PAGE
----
Canal Zander are well up for feeding in the day and bright sunlight though, so much so I rarely fish in to dark on the cut, only if needs must, such as boat traffic and lock opening and closing turning a canal in to a flowing river where its got so much pace you could trot a float.

 I can count those session on one hand mind you. Unlike their nyctophile river cousins most of the canal stretches I fish are very turbid indeed and that’s a big difference, you see in low light they are top dog, in clear waters not so, as the bouncer on the door can be clearly seen.

So for PT84 of the quest we’d fish in an area I’d fished before and had Zander albeit not the biggest and also stray further away from the paths I’d trodden and fish a couple or three swims where it would a delve in to the unknown. The larger fish are transitional, I know that for certain because swims I’ve had my largest Zed’s from, haven’t produced again, certainly not reliably anyway. There are obvious hotspots I’d stumbled on, like the area I have been fishing recently, and that has produced a few fish bigger than the norm, but that find was very rare indeed and will only be shared with the likeminded and those that put in the miles and hard work like I do.

The more I fish for this intriguing species, to catch something half decent is purely down to one thing, yeap it’s a numbers game, you need to wade through the smaller fish and eventually you will be rewarded. The results thus far have been better than last closed season and one thing I said I was going to do for the continuation of the challenge was to try more area I’d not fish before because like the deep bit I’ve found, maybe I’m missing a trick.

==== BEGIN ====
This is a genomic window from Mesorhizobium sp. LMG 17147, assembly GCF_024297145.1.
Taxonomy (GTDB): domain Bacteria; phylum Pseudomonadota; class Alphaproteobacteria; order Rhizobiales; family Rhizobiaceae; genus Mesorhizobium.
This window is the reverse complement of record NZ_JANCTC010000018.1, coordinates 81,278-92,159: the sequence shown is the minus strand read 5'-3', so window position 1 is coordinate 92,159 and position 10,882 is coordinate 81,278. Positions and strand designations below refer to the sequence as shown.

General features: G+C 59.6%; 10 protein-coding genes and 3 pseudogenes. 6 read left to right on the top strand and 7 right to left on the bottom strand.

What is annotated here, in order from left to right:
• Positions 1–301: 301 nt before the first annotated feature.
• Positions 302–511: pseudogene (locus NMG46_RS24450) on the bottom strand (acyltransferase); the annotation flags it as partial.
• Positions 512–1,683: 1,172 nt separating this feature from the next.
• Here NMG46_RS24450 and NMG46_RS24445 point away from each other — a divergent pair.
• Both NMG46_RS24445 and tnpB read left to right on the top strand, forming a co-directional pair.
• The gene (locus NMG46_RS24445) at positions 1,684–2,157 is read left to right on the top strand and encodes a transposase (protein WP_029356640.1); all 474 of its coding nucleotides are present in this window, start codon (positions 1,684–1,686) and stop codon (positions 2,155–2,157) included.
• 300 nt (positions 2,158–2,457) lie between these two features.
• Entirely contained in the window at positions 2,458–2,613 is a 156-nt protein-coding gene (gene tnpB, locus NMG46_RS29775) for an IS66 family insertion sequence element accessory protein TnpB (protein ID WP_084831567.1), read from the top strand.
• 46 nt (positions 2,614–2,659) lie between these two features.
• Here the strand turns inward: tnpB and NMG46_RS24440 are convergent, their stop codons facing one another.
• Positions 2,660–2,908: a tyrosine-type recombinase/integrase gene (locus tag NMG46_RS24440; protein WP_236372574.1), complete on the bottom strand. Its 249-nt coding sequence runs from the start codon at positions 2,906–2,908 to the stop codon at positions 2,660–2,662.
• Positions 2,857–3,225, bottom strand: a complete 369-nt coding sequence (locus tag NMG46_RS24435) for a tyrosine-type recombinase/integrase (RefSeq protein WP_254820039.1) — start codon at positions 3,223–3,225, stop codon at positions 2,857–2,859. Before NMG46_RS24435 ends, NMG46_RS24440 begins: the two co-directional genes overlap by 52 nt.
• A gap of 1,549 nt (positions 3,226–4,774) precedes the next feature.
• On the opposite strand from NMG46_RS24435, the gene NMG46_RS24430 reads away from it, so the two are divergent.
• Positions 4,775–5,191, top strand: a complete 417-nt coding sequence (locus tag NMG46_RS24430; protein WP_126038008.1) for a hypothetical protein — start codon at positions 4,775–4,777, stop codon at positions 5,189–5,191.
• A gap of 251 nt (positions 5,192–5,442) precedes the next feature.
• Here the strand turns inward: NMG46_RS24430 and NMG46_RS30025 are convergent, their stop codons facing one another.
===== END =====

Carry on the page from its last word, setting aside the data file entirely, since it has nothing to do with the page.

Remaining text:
A fortune cookie I opened the weekend also highlighted maybe I should look at locations and stretches away from the familiar.

Now talking about missing a trick, after reading some bumph from Barrie Rickards on using smelt for Zander where he rated it above any other deadbaits to targeting Zander, I reckon since using it, it really has improved my catch rate.

The cucumber pungency with a hint of ‘fishyness’ who knows but the canal Zander really do seem to like it. I like it because I buy baits in a job-lot and separate them out in the session packs and it is very cost effective indeed. I’m sure the soft flesh helps too as since I’ve been using it I rarely use a fish now, the fish I do lose are the schoolies with eyes bigger than their bellies that don’t actually take the whole bait in to their mouths

We started at an area of cover that has produced fish in the past, a reliable spot even though nothing of note has been banked. Sure enough within 20 minutes or so the left hand float starts to dance and moves from right to left. As soon as I struck in to the fish I knew it wasn't the biggest, in-fact it turned out to be up there with the smallest Zander I've ever caught.

After leapfrogging the stretch without any interest we moved up to an area of locks that was new to me as it was for Nic. Tasty looking swims too, oxygenated water because of runoffs and also because there was far bank cover. Again despite giving the swims a good go, no fish with forthcoming.

We retraced our steps and fished where we started but with the temperature dropping once the rain had moved through, we decided to call it a day. Not the session we both wanted, but hey I know enough about Zander now that they cannot be predicted, the same place the following day may by different altogether.